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On This Date in Sports August 26, 1939: Baseball on TV

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A doubleheader between the Cincinnati Reds and Brooklyn Dodgers at Ebbets Field becomes the first Major League Baseball games to air on television. Television was still in its experimental stage at the time, as only 400 people in the New York area had television receivers. Much of the audience was at the World’s Fair, where television was on exhibition. The teams would split, with the Reds winning the opener 5-2 and the Dodgers winning the nightcap 6-1.

Soon after commercial radio took a foothold, work began on transmitting pictures over the airwaves. The National Broadcast Company (NBC) owned by RCA had a developed network of national radio stations based out of New York. It was there they created W2XBS to begin running experimental broadcasts of television. Over ten years, various advances were made, setting the stage for broadcast television, to begin with, the 1939 World’s Fair in New York playing a central role.


W2XBS began broadcasting regularly into the World’s Fair with a variety of programs that included sports, with a college baseball game between Princeton and Columbia on May 17th was the first game shown over the air. As part of the World’s Fair, television sales began. By the end of August, approximately 400 television receivers had been sold, capable of seeing the broadcast signal from W2XBS. On a Saturday Afternoon in Brooklyn, a Doubleheader between the Dodgers and Cincinnati Reds got the stage for the first Major League Games on Television.

For the first games on television just two cameras were used, one behind home plate to catch the pitches thrown to the batter, and a second to capture any ball hit and plays on the bases. The first game aired without announcers, as Red Barber was working for the NBC National Radio Game of the week. In that first game, the Dodgers got two runs in the first inning on a passed ball from Ernie Lombardi. Those runs stood up until the eighth inning when the Reds offense finally got on track against Luke Hamlin, scoring five runs, with Frank McCormick providing the big blow with a two-run double, as Bucky Walters, allowing just two hits pitched a complete game to earn his 21st win of the season for the first-place Reds.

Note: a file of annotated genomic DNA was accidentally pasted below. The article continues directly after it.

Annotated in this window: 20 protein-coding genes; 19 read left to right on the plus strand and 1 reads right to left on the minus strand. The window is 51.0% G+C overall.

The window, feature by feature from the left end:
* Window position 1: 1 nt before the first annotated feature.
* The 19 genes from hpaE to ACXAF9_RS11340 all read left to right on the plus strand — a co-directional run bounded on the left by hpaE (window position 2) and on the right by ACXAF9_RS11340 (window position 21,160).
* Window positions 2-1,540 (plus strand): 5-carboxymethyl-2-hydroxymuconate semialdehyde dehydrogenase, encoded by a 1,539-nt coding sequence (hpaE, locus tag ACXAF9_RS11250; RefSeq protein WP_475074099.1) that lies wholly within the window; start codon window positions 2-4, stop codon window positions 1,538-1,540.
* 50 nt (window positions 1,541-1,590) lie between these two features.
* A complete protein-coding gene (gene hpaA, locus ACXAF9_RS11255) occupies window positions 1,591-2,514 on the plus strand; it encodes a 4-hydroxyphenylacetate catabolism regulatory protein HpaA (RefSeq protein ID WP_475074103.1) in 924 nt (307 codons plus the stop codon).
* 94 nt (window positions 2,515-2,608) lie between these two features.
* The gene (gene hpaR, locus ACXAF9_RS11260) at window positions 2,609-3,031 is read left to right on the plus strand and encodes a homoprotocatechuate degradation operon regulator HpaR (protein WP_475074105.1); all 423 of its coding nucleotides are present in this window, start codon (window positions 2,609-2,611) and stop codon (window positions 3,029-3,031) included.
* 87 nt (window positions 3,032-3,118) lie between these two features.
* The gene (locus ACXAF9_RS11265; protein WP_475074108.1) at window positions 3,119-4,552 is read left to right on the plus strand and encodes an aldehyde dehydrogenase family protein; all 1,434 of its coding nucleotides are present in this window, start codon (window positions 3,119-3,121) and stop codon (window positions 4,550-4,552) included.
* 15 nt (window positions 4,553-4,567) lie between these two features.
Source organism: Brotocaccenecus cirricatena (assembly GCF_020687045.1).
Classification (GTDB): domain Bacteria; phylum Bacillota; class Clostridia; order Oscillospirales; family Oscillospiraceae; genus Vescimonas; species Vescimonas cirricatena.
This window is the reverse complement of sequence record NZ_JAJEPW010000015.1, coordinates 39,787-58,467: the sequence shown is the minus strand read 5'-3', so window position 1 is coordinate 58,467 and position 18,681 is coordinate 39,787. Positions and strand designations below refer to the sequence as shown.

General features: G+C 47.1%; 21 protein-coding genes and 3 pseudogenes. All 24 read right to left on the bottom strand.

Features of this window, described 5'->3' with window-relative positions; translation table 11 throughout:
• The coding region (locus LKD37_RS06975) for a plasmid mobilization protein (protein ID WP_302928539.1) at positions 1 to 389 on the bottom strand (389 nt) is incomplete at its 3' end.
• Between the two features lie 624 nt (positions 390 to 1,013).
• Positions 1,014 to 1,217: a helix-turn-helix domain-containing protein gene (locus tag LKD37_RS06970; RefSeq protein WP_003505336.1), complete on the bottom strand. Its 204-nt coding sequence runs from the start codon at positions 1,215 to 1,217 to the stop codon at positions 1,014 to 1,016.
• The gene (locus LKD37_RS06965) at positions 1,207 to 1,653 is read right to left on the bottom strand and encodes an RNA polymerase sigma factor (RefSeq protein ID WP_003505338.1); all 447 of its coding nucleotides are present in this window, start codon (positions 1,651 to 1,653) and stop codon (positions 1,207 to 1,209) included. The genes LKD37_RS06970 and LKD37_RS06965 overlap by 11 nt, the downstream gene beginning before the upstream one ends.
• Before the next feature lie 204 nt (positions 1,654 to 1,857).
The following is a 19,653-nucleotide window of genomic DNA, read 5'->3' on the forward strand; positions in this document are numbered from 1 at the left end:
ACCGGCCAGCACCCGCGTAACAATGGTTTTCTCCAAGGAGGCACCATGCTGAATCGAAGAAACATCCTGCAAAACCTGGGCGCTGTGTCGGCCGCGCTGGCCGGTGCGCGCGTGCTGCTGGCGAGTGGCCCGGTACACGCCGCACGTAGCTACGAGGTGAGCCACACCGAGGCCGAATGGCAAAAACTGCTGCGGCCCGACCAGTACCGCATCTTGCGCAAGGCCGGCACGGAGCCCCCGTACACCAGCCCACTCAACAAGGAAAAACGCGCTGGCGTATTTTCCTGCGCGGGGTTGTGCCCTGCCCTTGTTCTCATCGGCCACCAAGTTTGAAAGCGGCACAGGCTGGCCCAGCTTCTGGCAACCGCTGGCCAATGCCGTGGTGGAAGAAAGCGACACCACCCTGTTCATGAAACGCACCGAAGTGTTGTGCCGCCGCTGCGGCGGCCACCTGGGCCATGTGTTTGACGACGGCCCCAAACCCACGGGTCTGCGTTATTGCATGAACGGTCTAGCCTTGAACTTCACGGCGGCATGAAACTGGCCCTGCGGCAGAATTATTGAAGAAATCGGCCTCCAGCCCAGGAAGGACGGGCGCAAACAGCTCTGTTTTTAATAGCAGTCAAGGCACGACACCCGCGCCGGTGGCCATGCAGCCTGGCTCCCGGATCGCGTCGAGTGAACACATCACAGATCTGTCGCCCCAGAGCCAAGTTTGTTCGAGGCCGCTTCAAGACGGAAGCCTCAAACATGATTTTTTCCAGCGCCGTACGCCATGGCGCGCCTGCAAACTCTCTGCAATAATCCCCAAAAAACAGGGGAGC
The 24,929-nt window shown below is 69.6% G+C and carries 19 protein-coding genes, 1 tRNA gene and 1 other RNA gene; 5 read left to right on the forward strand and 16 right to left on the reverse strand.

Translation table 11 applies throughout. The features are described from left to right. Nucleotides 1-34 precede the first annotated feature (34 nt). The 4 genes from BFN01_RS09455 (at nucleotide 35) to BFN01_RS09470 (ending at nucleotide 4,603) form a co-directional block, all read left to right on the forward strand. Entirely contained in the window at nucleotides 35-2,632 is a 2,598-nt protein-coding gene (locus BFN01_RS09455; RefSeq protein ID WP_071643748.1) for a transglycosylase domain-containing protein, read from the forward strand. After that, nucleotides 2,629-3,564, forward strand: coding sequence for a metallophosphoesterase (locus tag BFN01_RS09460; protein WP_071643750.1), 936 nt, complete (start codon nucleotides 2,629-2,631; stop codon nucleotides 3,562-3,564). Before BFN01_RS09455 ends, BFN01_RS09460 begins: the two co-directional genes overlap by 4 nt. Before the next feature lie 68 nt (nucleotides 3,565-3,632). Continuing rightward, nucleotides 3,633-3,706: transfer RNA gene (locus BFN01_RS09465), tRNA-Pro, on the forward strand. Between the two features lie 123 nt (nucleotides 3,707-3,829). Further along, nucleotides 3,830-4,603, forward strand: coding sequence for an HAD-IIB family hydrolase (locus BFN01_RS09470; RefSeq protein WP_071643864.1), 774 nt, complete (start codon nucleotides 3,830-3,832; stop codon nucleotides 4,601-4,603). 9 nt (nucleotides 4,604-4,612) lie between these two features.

The second game would be the first game with an announcer, as Red Barber sitting in the stands near the Homeplate camera called the action for W2XBS. Barber got to call the first home run in the second game as Dolph Camilli went deep against Johnny Niggeling in the second inning with Art Parks on base to give Brooklyn an early 2-0 lead. In the third, the Dodgers chased Niggeling, as Cookie Lavagetto and Camilli each had run-scoring doubles, while Ernie Koy plated two runs with a single off Whitey Moore to give the Dodgers a 6-0 lead. Hugh Casey meanwhile, danced around trouble all game, spreading around eight hits as the Reds only managed to score one run on a single by Nino Bongiovanni, with Brooklyn winning 1-0.


The first broadcast turned out to be a difficult one for Red Barber, as his headset communication malfunctioned throughout the game, leaving him to wing it on many occasions, not knowing whether or not he was being heard over the air or not.

There would be more sports television experiments for W2XBS in 1939, before the baseball broadcast, they aired the first televised boxing match between aired from Yankee Stadium with Max Baer taking on Lou Nova on June 1st. Over the next year, the experimental channel would air the first college football and NFL games, the first hockey games, the first track and field events, and the first basketball games.

W2XBS was beginning to become a full commercial broadcast channel in 1941 as it became WNBT, with rival WCBW also hitting the airwaves. However, further development in television was slowed after the Japanese bombing of Pearl Harbor. Once the war was over, television got back on track, leading its golden age in the 1950s.